Rory McIlroy’s $250 million move from Titleist to Nike might look like the biggest gamble in sports but industry experts expect the world No 1 to remain on cruise control and Just Do It with the swoosh on his clubs.
The 23-year old Holywood hotshot is believed to have been working with the world’s biggest sports brand on designing the perfect set of clubs.
And while it may take a while to become used to the Nike ball, that should ease his transition to the new sticks, which will be unveiled when he tees it up alongside long-time Nike ambassador Tiger Woods in Abu Dhabi in January.
As McIlroy himself pointed out last week: “After the Ryder Cup I started to test a little bit and I’ve got six or seven weeks to really get into it.
“I am pretty much set with everything and it’s just a matter of getting a little more comfortable with it and playing a few rounds and it should be okay.
“I am very confident. I feel that with the changes I have made in equipment in the past even though it was with the same manufacturer, I feel like I have got into clubs maybe a little easier than other players.
“I have basically got a set of irons, got the woods sorted and I guess it is just a matter of getting the ball dialled in and I will be good.”
Graeme McDowell had major trouble changing from the Callaway FT Tour to a Srixon driver following his 2010 US Open win.
Visually he had problems adjusting to what the industry calls “the frame” - the way the clubs looks behind the ball.
But McIlroy is on a different level and Foregolf’s Derek Murray, a former World Clubmaker of the Year, believes the Irish ace will make the move to Nike with minimal disruption.
Murray said: “It depends on talent and if you are a high skill player, you can move to whatever you need to move to.
“Take Miguel Angel Jimenez, he can play anything. I guarantee you, put anything in his hand and he will make it talk.
“If you are very connected to a product and your eye sees a certain thing and your hand feels a certain weight and your brain reacts differently to the look of a club - we call it framing on tour - you can have problems.
“When you put the club down behind the ball, it sets a frame. If you are particular about that, the frame has to remain the same.
“If the club sits a different way or a fraction out or looks different, it affects your confidence and how you hit the ball.”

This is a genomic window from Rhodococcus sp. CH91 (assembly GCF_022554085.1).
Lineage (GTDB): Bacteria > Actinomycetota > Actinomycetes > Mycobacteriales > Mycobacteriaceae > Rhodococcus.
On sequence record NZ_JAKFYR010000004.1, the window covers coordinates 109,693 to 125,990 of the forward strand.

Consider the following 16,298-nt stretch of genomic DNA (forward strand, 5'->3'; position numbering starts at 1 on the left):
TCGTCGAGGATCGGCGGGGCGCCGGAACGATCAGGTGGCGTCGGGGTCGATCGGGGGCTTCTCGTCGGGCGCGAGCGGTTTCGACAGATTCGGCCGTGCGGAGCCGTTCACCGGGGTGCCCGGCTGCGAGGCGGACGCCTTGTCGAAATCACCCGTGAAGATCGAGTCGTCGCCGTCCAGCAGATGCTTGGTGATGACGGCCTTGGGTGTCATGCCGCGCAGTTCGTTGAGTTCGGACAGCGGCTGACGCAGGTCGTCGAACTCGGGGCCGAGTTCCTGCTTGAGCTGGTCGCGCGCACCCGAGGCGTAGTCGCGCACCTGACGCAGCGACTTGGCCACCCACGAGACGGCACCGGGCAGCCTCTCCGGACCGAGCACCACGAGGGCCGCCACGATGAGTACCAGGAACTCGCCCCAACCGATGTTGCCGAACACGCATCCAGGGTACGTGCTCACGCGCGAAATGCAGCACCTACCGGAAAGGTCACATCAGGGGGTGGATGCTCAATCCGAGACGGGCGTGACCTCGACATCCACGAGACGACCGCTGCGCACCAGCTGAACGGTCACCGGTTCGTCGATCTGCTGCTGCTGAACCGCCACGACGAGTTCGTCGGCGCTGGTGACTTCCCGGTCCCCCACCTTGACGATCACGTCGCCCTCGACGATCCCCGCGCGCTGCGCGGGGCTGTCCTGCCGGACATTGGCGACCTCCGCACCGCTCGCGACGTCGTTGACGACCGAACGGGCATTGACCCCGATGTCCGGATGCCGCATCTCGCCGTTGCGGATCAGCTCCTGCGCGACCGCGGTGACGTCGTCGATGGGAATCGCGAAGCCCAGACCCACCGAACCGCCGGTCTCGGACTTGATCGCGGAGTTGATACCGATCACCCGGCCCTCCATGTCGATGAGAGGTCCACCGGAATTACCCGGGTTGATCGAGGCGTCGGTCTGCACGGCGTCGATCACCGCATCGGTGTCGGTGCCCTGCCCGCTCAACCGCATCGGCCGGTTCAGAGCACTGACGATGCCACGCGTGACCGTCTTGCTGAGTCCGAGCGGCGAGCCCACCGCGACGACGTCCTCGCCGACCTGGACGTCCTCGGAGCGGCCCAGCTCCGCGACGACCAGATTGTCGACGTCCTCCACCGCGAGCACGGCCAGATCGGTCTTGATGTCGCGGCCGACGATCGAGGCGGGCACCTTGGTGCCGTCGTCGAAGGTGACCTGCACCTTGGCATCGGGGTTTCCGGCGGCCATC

McIlroy has never been an equipment junkie and insists he has the driver sorted, which means he has found a product that matches the Titleist model he has used since his amateur days and may even have been involved from the design stage.
Murray said: “Rory hasn’t played anything or than the teardrop style driver since they year dot.
“But my take is that if you are going to pay somebody that much money, you are going to make sure they are involved in pre-design so that when the whole thing is coming together it is all there.
“I would think that Nike have been smart enough to think along the same lines.”
Players have used prototype clubs stamped with the manufacturers name for many years with Seve Ballesteros the most famous case.
And that means that McIlroy will be using clubs that have been handbuilt especially for him at massive cost, rather than limiting himself to the best of whatever comes off a production line.
Murray added: “It happens. They take the very best of the best that they produce and put it in the high performance window. I don’t have any problem with that.
“I have seen drivers that had been specially built for Tiger - six of them lined up in a row - all slightly different but handmade.
“They cost a fortune, handmade and hand-welded, specifically weighted with the face thickness specifically changed so that it would be hot in the specific areas he wanted it to be hot. That could be heal side or nearer the toe.
“The point is that the stuff is being made specifically for the players, of course it is.
“You could buy your own plant for $2m in China, order the steel and away you go. A company like Nike can make whatever they want to the highest spec.
“Nike will have gone through all the options with Rory and waded through everything to get the very best clubs possible for him.”
Getting the right equipment has been crucial for McIlroy throughout his career.
And while other players have suffered by playing clubs that weren’t perfectly suited for their swings, McIlroy’s early mistakes gave him the distinctive double hip move that has become his trademark.
He injured the lower right side of his back as an 11 year old by using an eight degree driver with a shaft that was too stiff for him.
Battling to get the ball airborne forced him to build a hip tilt into his game and that led to the famous hip kick that gives him his extra length.
Moving to Nike won’t put such a big kink in his game.
With a billion dollars in potential future earnings on the line, nobody can afford to take that chance.